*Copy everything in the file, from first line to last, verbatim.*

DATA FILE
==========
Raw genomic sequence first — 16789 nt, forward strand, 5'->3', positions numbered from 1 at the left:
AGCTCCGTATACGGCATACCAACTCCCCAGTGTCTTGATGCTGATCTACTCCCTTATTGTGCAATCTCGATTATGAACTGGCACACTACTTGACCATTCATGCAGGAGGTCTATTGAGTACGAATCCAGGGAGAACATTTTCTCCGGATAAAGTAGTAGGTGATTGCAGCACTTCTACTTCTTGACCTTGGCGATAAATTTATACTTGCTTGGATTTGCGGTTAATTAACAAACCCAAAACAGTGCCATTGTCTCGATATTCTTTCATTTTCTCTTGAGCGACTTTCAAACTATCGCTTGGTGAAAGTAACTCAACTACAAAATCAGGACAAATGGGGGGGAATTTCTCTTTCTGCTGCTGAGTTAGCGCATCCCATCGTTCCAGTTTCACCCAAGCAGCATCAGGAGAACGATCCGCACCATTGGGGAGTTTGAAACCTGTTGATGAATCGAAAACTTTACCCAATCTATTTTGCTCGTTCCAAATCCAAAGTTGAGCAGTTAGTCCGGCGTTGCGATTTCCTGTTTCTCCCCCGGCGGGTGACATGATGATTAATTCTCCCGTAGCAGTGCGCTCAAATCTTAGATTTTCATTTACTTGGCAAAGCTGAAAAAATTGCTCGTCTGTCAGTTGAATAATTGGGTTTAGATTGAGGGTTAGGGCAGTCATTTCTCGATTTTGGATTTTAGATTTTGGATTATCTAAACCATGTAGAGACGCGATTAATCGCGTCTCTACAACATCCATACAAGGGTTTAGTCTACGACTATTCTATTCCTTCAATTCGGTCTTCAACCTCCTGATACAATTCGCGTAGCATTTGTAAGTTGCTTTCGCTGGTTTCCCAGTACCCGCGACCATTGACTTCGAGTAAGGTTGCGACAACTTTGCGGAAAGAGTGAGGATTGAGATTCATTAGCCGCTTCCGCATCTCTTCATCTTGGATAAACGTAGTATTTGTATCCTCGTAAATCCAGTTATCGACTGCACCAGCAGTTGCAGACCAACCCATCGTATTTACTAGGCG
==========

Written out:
Raw genomic sequence first — 16789 nt, forward strand, 5'->3', positions numbered from 1 at the left:
AGCTCCGTATACGGCATACCAACTCCCCAGTGTCTTGATGCTGATCTACTCCCTTATTGTGCAATCTCGATTATGAACTGGCACACTACTTGACCATTCATGCAGGAGGTCTATTGAGTACGAATCCAGGGAGAACATTTTCTCCGGATAAAGTAGTAGGTGATTGCAGCACTTCTACTTCTTGACCTTGGCGATAAATTTATACTTGCTTGGATTTGCGGTTAATTAACAAACCCAAAACAGTGCCATTGTCTCGATATTCTTTCATTTTCTCTTGAGCGACTTTCAAACTATCGCTTGGTGAAAGTAACTCAACTACAAAATCAGGACAAATGGGGGGGAATTTCTCTTTCTGCTGCTGAGTTAGCGCATCCCATCGTTCCAGTTTCACCCAAGCAGCATCAGGAGAACGATCCGCACCATTGGGGAGTTTGAAACCTGTTGATGAATCGAAAACTTTACCCAATCTATTTTGCTCGTTCCAAATCCAAAGTTGAGCAGTTAGTCCGGCGTTGCGATTTCCTGTTTCTCCCCCGGCGGGTGACATGATGATTAATTCTCCCGTAGCAGTGCGCTCAAATCTTAGATTTTCATTTACTTGGCAAAGCTGAAAAAATTGCTCGTCTGTCAGTTGAATAATTGGGTTTAGATTGAGGGTTAGGGCAGTCATTTCTCGATTTTGGATTTTAGATTTTGGATTATCTAAACCATGTAGAGACGCGATTAATCGCGTCTCTACAACATCCATACAAGGGTTTAGTCTACGACTATTCTATTCCTTCAATTCGGTCTTCAACCTCCTGATACAATTCGCGTAGCATTTGTAAGTTGCTTTCGCTGGTTTCCCAGTACCCGCGACCATTGACTTCGAGTAAGGTTGCGACAACTTTGCGGAAAGAGTGAGGATTGAGATTCATTAGCCGCTTCCGCATCTCTTCATCTTGGATAAACGTAGTATTTGTATCCTCGTAAATCCAGTTATCGACTGCACCAGCAGTTGCAGACCAACCCATCGTATTTACTAGGCG